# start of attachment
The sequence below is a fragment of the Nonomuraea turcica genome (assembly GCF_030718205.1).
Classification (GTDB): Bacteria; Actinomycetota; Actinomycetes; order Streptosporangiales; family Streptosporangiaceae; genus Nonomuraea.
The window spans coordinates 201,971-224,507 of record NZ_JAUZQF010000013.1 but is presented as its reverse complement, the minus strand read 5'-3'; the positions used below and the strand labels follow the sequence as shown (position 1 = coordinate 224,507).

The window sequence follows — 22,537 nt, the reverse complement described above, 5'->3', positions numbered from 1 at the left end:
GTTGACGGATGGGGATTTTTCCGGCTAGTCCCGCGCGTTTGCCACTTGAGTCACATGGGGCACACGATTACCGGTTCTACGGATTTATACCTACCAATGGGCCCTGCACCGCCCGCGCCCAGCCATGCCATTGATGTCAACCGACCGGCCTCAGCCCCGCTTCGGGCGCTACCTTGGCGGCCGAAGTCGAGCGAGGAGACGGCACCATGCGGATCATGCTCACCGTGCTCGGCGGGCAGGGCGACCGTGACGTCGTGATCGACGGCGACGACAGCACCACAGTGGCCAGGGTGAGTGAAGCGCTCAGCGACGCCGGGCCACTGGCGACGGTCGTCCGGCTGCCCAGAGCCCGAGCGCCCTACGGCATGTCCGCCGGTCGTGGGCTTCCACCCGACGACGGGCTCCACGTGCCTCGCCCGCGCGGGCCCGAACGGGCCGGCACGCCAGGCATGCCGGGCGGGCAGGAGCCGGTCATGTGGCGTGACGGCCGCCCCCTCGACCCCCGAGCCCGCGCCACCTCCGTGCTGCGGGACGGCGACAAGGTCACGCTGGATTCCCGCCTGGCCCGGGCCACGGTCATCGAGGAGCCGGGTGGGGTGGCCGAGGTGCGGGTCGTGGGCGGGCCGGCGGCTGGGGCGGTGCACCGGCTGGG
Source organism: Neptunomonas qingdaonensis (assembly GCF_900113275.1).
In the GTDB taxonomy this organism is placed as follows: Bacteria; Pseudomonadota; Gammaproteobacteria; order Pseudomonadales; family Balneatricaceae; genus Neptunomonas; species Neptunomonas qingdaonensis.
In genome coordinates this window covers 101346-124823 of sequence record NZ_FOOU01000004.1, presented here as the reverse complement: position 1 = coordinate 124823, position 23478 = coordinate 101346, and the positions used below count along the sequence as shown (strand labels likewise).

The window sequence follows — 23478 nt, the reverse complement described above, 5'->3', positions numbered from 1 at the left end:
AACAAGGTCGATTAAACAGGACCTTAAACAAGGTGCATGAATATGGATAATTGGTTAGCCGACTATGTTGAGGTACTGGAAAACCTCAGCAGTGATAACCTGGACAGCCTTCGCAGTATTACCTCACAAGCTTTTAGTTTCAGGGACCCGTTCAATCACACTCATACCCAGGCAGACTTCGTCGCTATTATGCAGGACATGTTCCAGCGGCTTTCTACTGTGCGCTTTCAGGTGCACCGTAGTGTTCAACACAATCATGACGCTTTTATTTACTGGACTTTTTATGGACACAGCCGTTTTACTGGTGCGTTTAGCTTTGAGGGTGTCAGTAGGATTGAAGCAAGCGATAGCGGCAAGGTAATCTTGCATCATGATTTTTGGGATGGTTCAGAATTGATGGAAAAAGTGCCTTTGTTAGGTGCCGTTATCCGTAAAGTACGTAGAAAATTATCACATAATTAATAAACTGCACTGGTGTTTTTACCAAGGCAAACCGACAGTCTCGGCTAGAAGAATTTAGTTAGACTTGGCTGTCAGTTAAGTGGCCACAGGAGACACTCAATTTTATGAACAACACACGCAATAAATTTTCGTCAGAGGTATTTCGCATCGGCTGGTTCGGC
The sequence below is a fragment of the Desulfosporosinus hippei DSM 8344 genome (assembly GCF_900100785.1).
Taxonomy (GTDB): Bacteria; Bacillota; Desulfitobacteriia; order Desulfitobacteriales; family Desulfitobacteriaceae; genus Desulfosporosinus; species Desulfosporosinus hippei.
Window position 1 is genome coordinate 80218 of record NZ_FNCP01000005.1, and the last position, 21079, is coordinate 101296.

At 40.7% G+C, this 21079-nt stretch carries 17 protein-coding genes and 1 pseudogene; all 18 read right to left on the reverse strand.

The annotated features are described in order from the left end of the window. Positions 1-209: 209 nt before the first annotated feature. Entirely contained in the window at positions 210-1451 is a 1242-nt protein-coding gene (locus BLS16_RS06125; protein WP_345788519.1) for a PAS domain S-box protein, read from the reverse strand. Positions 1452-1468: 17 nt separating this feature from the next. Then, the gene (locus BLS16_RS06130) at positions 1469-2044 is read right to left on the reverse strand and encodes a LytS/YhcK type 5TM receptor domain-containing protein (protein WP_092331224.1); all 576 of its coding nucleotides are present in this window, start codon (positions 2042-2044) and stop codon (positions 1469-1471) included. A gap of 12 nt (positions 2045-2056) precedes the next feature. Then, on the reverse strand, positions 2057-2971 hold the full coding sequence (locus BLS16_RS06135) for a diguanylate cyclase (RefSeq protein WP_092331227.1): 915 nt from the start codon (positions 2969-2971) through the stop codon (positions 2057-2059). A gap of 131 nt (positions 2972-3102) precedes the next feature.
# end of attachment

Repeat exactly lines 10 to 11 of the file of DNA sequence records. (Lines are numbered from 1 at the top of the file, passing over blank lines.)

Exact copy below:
AACAAGGTCGATTAAACAGGACCTTAAACAAGGTGCATGAATATGGATAATTGGTTAGCCGACTATGTTGAGGTACTGGAAAACCTCAGCAGTGATAACCTGGACAGCCTTCGCAGTATTACCTCACAAGCTTTTAGTTTCAGGGACCCGTTCAATCACACTCATACCCAGGCAGACTTCGTCGCTATTATGCAGGACATGTTCCAGCGGCTTTCTACTGTGCGCTTTCAGGTGCACCGTAGTGTTCAACACAATCATGACGCTTTTATTTACTGGACTTTTTATGGACACAGCCGTTTTACTGGTGCGTTTAGCTTTGAGGGTGTCAGTAGGATTGAAGCAAGCGATAGCGGCAAGGTAATCTTGCATCATGATTTTTGGGATGGTTCAGAATTGATGGAAAAAGTGCCTTTGTTAGGTGCCGTTATCCGTAAAGTACGTAGAAAATTATCACATAATTAATAAACTGCACTGGTGTTTTTACCAAGGCAAACCGACAGTCTCGGCTAGAAGAATTTAGTTAGACTTGGCTGTCAGTTAAGTGGCCACAGGAGACACTCAATTTTATGAACAACACACGCAATAAATTTTCGTCAGAGGTATTTCGCATCGGCTGGTTCGGC
The sequence below is a fragment of the Desulfosporosinus hippei DSM 8344 genome (assembly GCF_900100785.1).